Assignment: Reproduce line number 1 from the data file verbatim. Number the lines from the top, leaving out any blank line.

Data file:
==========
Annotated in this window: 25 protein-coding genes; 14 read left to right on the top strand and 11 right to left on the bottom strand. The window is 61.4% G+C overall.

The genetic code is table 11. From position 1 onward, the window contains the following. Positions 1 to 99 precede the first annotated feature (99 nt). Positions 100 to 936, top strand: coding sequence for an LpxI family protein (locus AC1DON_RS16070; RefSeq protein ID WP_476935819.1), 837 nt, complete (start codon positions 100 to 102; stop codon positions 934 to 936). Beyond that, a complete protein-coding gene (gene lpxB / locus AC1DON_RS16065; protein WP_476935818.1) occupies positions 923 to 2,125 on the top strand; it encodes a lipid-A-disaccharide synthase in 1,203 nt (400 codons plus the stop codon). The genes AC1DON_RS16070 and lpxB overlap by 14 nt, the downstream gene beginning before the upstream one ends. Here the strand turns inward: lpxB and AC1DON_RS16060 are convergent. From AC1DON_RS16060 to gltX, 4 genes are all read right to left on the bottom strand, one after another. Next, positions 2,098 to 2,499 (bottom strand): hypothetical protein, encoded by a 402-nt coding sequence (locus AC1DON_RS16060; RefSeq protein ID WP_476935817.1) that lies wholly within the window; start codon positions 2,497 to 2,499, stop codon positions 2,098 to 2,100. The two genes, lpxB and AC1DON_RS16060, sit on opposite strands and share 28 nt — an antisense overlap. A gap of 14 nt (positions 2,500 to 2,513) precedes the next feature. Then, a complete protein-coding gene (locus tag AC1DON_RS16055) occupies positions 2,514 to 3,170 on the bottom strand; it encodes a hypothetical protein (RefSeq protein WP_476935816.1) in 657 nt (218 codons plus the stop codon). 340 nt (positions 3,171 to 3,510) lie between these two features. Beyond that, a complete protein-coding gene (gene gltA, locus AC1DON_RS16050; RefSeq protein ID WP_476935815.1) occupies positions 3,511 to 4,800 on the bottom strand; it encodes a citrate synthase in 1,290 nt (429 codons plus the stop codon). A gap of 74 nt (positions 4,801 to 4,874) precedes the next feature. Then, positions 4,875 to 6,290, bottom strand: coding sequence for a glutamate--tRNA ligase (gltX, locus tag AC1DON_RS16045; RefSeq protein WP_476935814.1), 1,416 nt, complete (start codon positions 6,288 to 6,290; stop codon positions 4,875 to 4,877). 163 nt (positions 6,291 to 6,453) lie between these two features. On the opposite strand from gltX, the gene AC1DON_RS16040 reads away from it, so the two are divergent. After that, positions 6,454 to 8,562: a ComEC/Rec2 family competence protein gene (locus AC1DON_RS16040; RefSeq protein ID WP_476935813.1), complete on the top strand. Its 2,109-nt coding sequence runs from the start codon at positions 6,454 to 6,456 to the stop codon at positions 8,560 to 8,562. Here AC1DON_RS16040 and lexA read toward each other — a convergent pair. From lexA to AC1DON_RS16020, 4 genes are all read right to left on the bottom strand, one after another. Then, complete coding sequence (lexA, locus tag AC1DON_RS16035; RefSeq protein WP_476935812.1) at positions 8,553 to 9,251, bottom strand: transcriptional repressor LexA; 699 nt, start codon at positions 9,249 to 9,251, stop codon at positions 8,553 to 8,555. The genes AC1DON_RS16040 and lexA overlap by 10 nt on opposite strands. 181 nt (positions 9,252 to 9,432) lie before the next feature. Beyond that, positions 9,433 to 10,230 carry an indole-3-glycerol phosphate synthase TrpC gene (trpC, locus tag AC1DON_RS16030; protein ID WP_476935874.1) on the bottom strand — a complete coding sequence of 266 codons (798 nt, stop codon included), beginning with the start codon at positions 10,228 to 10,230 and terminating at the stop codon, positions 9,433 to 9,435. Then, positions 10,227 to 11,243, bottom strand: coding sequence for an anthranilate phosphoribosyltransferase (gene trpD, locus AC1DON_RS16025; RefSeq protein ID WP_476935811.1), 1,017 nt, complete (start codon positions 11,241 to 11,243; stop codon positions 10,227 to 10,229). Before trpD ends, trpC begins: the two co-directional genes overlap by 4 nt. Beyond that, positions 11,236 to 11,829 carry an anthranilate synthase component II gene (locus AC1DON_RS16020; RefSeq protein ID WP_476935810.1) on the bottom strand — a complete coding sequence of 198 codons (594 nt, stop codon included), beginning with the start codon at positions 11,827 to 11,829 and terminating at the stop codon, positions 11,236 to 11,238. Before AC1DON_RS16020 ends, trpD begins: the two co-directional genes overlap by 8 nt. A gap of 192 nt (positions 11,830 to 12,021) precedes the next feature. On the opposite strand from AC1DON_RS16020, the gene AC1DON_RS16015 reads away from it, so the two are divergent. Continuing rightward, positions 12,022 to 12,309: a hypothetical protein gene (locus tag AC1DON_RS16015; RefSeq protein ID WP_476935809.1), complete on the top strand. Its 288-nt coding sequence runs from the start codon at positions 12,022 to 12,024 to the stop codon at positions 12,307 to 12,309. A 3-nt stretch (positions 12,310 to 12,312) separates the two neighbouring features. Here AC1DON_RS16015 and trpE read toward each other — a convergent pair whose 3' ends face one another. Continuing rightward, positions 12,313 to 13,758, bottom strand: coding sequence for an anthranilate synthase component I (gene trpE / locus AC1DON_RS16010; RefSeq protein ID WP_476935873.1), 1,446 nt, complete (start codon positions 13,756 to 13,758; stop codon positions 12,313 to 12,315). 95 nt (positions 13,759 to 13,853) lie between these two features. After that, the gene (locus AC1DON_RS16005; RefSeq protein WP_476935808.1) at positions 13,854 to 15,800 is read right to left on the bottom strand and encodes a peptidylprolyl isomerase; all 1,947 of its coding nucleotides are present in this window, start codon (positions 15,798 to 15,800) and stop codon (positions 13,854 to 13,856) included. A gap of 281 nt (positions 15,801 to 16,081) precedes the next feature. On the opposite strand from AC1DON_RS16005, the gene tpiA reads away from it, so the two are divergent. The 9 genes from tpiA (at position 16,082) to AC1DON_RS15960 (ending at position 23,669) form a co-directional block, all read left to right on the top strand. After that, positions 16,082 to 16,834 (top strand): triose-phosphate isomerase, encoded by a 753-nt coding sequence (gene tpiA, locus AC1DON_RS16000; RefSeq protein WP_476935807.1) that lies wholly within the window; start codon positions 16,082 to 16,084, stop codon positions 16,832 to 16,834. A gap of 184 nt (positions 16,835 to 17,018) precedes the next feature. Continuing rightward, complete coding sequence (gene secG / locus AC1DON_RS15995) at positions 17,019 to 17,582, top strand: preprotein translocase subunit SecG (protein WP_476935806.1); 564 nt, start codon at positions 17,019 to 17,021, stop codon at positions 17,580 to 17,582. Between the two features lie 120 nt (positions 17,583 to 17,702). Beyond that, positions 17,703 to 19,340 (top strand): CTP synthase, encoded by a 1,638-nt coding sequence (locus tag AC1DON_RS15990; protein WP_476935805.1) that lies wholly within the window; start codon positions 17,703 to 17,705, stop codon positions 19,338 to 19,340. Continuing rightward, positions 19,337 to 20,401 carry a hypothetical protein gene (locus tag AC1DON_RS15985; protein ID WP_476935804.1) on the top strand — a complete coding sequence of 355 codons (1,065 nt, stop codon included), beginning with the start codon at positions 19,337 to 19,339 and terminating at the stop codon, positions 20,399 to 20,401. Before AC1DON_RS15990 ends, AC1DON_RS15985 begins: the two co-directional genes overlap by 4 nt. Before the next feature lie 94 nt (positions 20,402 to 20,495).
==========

Annotated in this window: 25 protein-coding genes; 14 read left to right on the top strand and 11 right to left on the bottom strand. The window is 61.4% G+C overall.